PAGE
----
A month or so after I returned from Birmingham to Essex, mum cornered me in the kitchen. She told me, tearfully, that dad was having an affair. The girl at the bank to whom he paid in the club takings each day had taken a fancy to him. He was 51, and she was much younger.
She had a small flat somewhere, which he would visit some evenings. Mum talked, with huge pain, of the “ecstasy” which Eric had spoken of, and which she was no longer able to provide for him. He was, she said, thinking of moving in permanently with the girl.
Mum’s tactic was to wait it out. For the first time in many years, she asked me for a big hug. And extracted a promise that I would always be there for her.
When dad realised that I knew, a sheepish guilt poked through. Unlike anything I had ever witnessed. I responded by blanking him for a while, whenever we crossed paths. One night, working behind the bar, I was approached by one of his friends, who tried to explain Eric’s position. That he was in the grip of strong passion, and had never intended for it to be hurtful to his own family. And that he would like to talk. “He wants you to hear him out, Kevin,” was the recommendation.
As far as I was concerned, he could make the first move. I didn’t want to hear it, but would undoubtedly have listened, had he insisted. He never did. Domestically, it was uncomfortable to be near. Mum would sometimes slam down her newspaper with a crash as they watched TV together, but say nothing. How the hell did they manage to sleep in the same bed? I spent much time in my bedroom, away from the toxicity.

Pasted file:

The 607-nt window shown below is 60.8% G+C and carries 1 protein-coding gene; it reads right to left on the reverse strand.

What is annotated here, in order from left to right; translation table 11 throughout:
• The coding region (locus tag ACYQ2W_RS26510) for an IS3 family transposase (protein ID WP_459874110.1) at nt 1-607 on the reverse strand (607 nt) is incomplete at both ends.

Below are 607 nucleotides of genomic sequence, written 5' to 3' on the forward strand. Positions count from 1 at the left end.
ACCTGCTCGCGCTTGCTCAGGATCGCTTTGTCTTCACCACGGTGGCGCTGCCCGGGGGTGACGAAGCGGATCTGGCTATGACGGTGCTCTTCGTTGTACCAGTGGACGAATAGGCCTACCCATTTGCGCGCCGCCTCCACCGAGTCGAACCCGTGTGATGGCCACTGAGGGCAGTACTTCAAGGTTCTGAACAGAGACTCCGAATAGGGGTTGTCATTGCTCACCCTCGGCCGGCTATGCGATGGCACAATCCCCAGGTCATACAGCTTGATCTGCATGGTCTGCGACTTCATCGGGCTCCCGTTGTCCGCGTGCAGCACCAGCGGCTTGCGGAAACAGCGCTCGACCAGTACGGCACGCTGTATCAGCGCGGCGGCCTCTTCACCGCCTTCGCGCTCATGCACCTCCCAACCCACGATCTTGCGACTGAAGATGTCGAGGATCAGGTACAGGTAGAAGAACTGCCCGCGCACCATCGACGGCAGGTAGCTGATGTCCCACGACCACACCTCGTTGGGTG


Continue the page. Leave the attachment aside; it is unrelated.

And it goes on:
In the end, things fizzled out, and ‘normality’ resumed.
Even at the time, I could see both sides. Mum’s utter pain at being second bested, and potentially deserted, for a younger woman, after decades of being a faithful wife and dedicated mother. I could feel it pouring out of her.
And dad being led full sail by his genitals. Being desired by a young female must have polished his ego to a hard, priapic point. The feeling that “I’ve still got it”. Leading to the “should I stay or should I go” question. Instinctively, I could see how that worked.
Beyond discomfort at my proximity to events, and wish for greater family harmony, I didn’t see right or wrong. Not black and white. Both views were understandable with a shot of empathy and a dash of resonance. Better to keep out of the way and let them work it out themselves.
2 thoughts on “124. The girl at the bank”
Something similar happened between my parents. My dad had a long fling with a woman who lived In Stockport and another woman who lived in Belfast. I never interfered, and my mum stayed with him until he passed away.
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I remember you mentioning it in a previous blog. Not uncommon, but a difficult thing to be around.